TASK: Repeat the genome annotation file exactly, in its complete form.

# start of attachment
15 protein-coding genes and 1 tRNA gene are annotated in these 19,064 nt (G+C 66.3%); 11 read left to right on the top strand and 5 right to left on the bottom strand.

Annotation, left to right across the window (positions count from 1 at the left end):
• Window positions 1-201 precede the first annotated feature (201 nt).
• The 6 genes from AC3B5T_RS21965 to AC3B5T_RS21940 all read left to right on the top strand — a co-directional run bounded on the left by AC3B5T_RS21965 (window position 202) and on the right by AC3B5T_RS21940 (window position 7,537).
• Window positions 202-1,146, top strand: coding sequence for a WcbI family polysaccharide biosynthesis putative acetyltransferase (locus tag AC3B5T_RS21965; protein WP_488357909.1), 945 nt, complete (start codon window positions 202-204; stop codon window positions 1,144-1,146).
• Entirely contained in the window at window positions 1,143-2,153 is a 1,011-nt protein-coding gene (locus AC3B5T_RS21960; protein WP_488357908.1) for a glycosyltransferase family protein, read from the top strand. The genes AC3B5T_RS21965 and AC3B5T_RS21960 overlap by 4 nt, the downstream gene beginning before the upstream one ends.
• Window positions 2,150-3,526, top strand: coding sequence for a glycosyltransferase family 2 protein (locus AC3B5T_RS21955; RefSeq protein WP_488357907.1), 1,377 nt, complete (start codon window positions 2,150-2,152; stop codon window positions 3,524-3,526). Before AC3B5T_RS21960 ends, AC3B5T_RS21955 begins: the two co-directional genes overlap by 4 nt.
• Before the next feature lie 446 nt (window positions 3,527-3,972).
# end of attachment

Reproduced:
15 protein-coding genes and 1 tRNA gene are annotated in these 19,064 nt (G+C 66.3%); 11 read left to right on the top strand and 5 right to left on the bottom strand.

Annotation, left to right across the window (positions count from 1 at the left end):
• Window positions 1-201 precede the first annotated feature (201 nt).
• The 6 genes from AC3B5T_RS21965 to AC3B5T_RS21940 all read left to right on the top strand — a co-directional run bounded on the left by AC3B5T_RS21965 (window position 202) and on the right by AC3B5T_RS21940 (window position 7,537).
• Window positions 202-1,146, top strand: coding sequence for a WcbI family polysaccharide biosynthesis putative acetyltransferase (locus tag AC3B5T_RS21965; protein WP_488357909.1), 945 nt, complete (start codon window positions 202-204; stop codon window positions 1,144-1,146).
• Entirely contained in the window at window positions 1,143-2,153 is a 1,011-nt protein-coding gene (locus AC3B5T_RS21960; protein WP_488357908.1) for a glycosyltransferase family protein, read from the top strand. The genes AC3B5T_RS21965 and AC3B5T_RS21960 overlap by 4 nt, the downstream gene beginning before the upstream one ends.
• Window positions 2,150-3,526, top strand: coding sequence for a glycosyltransferase family 2 protein (locus AC3B5T_RS21955; RefSeq protein WP_488357907.1), 1,377 nt, complete (start codon window positions 2,150-2,152; stop codon window positions 3,524-3,526). Before AC3B5T_RS21960 ends, AC3B5T_RS21955 begins: the two co-directional genes overlap by 4 nt.
• Before the next feature lie 446 nt (window positions 3,527-3,972).